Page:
Posted: Thursday 20 July 2017

Commissioner releases findings on PIRC investigation into the police response to reports of concern for vulnerable man later found dead

The Police Investigations & Review Commissioner (PIRC) has found a number of failings in the way police responded to reports of concern about a man suffering from Asperger's Syndrome, who was later found dead.

The Commissioner has now made a number of recommendations to the Chief Constable.

Andrew Bow, 37, who had learning difficulties and was recorded on the police database as a vulnerable person, was last seen by police officers on 12 March 2016, in Edinburgh, when they found him in a confused and paranoid state. They took him to hospital for treatment before later taking him back to his flat.

A few days after that, Police Scotland started to receive reports of concern for Mr Bow and about damage to his flat. The first of these reports was made on 16 March and included a report that he may have committed suicide, however officers did not attend his home until 23 March 2016, when he was found dead.

The circumstances of Mr Bow's death were referred to the PIRC by the Crown Office and Procurator Fiscal Service (COPFS).

The PIRC investigation focused on Police Scotland's handling of telephone calls received in relation to Mr Bow's welfare.

In her report to the COPFS, the Commissioner found a series of failings in how Police Scotland, particularly the Area Control Room (ACR) staff at Bilston Glen, dealt with numerous reports of concern for Mr Bow.

Following agreement with the COPFS, Commissioner Kate Frame is now able to publish a summary of her findings.

She said:

"This investigation identified a number of failings by Police Scotland over a seven day period, in their response to repeated reports of concern for Andrew Bow, who suffered from Asperger's Syndrome and learning difficulties".

In undertaking this investigation, PIRC investigators interviewed members of the public, police officers and staff at Bilston Glen ACR. They also examined police statements, telephone calls and police radio transmissions.

Investigators also scrutinised police resource levels for the City of Edinburgh, to determine the availability of officers to attend calls, examined command and control logs, standard operating procedures and policies and other evidence.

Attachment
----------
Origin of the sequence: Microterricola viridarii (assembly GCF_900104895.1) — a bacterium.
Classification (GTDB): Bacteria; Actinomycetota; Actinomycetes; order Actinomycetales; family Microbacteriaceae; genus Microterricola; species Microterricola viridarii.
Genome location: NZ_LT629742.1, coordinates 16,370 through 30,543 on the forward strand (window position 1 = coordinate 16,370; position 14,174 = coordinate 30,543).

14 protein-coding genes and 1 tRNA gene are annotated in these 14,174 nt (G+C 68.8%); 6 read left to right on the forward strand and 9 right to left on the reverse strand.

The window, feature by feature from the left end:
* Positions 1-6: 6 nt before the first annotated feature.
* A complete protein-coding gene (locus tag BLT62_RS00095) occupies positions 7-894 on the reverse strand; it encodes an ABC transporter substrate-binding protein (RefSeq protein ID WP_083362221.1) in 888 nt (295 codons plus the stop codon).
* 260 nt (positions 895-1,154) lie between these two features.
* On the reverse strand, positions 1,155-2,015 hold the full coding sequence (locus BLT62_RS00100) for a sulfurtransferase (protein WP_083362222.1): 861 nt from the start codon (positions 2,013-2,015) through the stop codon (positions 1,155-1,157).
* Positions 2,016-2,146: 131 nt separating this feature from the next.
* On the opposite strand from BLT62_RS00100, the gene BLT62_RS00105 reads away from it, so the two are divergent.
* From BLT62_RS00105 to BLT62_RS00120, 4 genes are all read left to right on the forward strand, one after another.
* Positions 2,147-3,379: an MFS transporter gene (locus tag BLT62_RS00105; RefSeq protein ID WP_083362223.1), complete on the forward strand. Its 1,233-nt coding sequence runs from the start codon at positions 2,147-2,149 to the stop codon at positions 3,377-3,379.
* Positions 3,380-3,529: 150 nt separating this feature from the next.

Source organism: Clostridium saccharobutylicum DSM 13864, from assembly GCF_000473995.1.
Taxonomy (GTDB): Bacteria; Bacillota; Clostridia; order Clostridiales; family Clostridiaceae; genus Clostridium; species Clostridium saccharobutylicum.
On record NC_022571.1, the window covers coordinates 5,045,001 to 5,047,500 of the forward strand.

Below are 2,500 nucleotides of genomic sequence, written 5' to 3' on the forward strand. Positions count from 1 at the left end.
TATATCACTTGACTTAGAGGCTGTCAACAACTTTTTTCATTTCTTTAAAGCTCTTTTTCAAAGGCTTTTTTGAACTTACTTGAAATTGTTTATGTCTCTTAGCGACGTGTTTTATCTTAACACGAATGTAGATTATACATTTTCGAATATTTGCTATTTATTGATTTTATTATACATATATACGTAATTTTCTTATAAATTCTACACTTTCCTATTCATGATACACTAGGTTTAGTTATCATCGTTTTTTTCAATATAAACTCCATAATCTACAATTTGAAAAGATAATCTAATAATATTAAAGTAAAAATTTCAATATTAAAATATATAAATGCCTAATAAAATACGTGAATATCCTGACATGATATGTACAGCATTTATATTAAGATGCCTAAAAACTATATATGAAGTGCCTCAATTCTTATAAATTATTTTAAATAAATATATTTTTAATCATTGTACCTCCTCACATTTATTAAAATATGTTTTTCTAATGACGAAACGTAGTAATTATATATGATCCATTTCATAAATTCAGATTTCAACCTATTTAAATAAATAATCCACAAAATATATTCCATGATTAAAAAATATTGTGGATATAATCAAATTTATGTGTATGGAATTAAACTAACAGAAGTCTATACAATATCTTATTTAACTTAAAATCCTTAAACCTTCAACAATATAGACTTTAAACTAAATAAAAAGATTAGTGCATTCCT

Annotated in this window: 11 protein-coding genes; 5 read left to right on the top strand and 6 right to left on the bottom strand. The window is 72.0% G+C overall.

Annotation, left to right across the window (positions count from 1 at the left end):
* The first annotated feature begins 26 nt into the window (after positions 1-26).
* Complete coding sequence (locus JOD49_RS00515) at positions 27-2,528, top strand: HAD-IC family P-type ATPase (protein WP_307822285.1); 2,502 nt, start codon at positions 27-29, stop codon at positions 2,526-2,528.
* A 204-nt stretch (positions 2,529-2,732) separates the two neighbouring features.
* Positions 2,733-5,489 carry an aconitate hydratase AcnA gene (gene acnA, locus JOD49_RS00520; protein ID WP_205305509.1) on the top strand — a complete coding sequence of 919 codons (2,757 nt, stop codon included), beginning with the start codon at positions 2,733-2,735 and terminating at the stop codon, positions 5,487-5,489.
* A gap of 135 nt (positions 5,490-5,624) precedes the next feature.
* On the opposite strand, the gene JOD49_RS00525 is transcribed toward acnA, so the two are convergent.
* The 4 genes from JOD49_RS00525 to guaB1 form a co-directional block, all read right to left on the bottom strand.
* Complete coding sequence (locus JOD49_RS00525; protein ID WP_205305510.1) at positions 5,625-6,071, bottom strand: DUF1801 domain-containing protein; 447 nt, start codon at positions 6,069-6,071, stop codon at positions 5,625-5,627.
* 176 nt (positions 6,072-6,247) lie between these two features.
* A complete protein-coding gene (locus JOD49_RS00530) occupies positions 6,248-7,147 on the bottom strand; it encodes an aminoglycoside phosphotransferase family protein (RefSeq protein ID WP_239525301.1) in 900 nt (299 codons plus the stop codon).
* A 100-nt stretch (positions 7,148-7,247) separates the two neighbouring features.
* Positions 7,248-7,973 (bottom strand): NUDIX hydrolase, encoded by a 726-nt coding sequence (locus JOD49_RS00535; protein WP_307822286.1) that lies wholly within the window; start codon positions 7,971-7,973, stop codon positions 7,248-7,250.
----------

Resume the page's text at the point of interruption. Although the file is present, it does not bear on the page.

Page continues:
The Commissioner found that Andrew Bow was last seen on 12 March 2016 when police officers attended Holyrood Park after a member of the public reported that he was acting strangely. He was taken to the Royal Edinburgh Hospital where he was examined by the Mental Health Assessment Team and deemed fit to be released back to his home.  Police officers and medical staff took Mr Bow home and the incident was recorded on police systems.

The PIRC investigation found that Mr Bow's bank card was last used on 15 March 2016, indicating a strong possibility that he was alive at that time.

Later that night, one of Andrew Bow's neighbours reported to the City of Edinburgh Council that the windows of Mr Bow's flat were broken. Due to the confusing street and house numbering system at those flats the neighbour provided an incorrect address for Mr Bow's flat.

The following day, council staff considered that the report of damage to Mr Bow's property required investigation and a report was sent to Police Scotland requesting that checks be carried out however no action was taken.

Five days later, at about 5.25pm on 21 March 2016, a local shopkeeper called 999 to report to Police Scotland that the windows of Mr Bow's flat were broken. In recognition of the confusing street and house numbering system, the shopkeeper offered to remain at his shop until 6pm so that he could point out the correct flat to police officers.  However, as they considered that no police resources were available at that time, ACR staff at Bilston Glen did not send officers to attend the call at that time. 

More than five hours later, at 10.54pm that night, ACR staff attempted to contact the shopkeeper to check when he would be available to assist officers in identifying Mr Bow's flat and also to let him know when the police would be likely to attend. On receiving no response from the shopkeeper's phone, ACR staff updated the police system to show that the shopkeeper's premises were now closed and subsequently updated the system to show that no resources were available to attend the incident.

About 9.45am on 22 March 2016, the shopkeeper again contacted staff at Police Scotland's at Bilston Glen Area Control Room, after calling 999, to raise his concerns once more and again offered to show the police the location of the flat. Despite linking the shopkeeper's call from the previous day to this second call from him, ACR staff again did not to send officers to Mr Bow's flat and again determined that no police resources were available to be dispatched.